Celebrating Independence Day Far from Home

By: Andrea Pineda-Salgado

The American flag hangs high in center of the Great Hall at the City College of New York (CCNY), but below, people dressed in bright red and greens, put their hands to their chest as they proudly sing the Mexican national anthem.

Mariachi band plays traditional Mexican music.

On this day, hundreds of people have gathered at the City College of New York to celebrate Mexico’s 209 years of independence.

While many Mexicans have faced hostility from the American government, and ridicule by appropriations of holidays such as Cinco de Mayo, today they disregard these issues in order to embrace and celebrate their culture.

“Not only should we feel pride to be Mexican on this day, but we should feel pride all the time” says Mario Alberto Rojas Magaña, a Mexican folk dance teacher.

Magaña and his dance team had traveled all the way from Puebla, Mexico to New York City, just for this event. Through dance, he is proud to bring a little “warmth” of his Mexican culture to the people living in New York.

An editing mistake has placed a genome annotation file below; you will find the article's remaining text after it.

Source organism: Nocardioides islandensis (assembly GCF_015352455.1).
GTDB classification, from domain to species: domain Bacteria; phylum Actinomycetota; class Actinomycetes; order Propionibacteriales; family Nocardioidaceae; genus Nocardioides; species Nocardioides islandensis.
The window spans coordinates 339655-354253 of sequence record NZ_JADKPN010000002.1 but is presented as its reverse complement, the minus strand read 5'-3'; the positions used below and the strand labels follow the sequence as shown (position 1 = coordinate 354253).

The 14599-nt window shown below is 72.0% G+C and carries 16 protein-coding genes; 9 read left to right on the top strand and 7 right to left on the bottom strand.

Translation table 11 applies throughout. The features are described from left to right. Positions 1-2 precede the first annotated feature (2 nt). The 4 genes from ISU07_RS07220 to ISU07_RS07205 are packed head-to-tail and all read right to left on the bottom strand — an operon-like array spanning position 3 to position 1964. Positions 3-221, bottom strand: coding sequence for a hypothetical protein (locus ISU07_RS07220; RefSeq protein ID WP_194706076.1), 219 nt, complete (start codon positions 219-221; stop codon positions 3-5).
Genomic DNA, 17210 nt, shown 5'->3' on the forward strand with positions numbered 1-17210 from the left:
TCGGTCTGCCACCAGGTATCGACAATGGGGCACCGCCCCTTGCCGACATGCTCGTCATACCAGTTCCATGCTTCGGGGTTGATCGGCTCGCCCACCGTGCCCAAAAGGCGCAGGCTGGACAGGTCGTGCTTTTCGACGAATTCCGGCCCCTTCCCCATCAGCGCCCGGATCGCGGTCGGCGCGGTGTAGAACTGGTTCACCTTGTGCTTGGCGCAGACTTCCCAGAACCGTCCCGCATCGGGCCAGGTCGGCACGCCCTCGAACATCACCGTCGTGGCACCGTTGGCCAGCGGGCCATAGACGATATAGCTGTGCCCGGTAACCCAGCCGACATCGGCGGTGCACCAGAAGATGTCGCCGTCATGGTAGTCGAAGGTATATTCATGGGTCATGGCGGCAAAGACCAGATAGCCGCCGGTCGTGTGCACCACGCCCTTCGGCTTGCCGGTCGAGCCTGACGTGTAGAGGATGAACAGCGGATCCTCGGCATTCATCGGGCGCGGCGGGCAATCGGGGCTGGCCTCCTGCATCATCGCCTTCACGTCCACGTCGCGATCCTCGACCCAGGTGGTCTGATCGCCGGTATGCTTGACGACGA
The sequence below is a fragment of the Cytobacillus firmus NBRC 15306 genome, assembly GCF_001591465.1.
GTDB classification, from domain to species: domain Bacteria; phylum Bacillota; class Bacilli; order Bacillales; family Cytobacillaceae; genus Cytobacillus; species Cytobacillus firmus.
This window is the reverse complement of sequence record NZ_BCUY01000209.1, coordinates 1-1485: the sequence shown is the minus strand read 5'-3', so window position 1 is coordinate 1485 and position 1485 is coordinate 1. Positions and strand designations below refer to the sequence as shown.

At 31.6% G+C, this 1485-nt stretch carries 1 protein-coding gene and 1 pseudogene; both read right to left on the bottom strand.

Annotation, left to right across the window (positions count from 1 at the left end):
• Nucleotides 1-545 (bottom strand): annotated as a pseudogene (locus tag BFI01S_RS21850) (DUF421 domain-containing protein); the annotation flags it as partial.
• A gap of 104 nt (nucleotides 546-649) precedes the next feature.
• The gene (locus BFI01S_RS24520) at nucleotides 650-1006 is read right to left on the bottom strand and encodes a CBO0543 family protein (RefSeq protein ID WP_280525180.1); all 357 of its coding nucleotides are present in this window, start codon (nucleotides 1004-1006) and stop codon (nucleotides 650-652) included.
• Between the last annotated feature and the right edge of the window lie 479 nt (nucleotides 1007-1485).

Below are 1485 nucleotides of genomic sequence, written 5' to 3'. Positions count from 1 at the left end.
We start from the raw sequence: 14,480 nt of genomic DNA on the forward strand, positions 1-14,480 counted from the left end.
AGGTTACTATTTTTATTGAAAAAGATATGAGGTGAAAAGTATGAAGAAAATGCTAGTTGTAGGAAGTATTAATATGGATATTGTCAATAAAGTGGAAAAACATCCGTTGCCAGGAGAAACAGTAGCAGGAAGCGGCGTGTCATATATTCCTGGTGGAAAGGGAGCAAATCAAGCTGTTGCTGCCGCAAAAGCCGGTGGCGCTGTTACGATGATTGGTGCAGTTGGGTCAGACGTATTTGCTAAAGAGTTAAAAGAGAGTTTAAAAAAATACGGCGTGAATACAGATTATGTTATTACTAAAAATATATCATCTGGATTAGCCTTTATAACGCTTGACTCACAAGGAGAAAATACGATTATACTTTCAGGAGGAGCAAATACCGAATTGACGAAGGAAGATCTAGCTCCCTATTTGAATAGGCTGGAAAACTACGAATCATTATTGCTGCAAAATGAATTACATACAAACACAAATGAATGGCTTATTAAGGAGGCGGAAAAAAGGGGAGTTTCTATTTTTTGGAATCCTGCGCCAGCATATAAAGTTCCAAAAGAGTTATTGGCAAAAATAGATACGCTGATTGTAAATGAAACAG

Mercedes Nunez was born in Mexico but has been in the U.S. for 23 years. Nunez says she celebrates Independence Day every year and brings her her children to help them understand the importance of their Mexican heritage.

“They do understand they are American,” said Nunez. “But they also understand that their heritage and their mother’s heritage is Mexican so it’s important for them to be here.”

The City College celebration was raucous and joyful. Young and old dressed up, either in Mexican soccer jerseys or traditional, colorful Mexican dresses. Children ran around the hall with their cheeks painted green white and red as a mariachi band played many of Mexico’s most popular traditional songs and people sang along at the top of their lungs.

Every couple of minutes some the mariachi shouted “VIVA MEXICO” and the crowd shouted back “VIVA” recreating the traditional grito, translated as “scream,” done in Mexico to commemorate their Independence Day.

Pride and gratitude could be felt throughout the room, as although they were far from their home, Mexican celebrators were grateful to be able to celebrate such a sacred holiday underneath the American flag.

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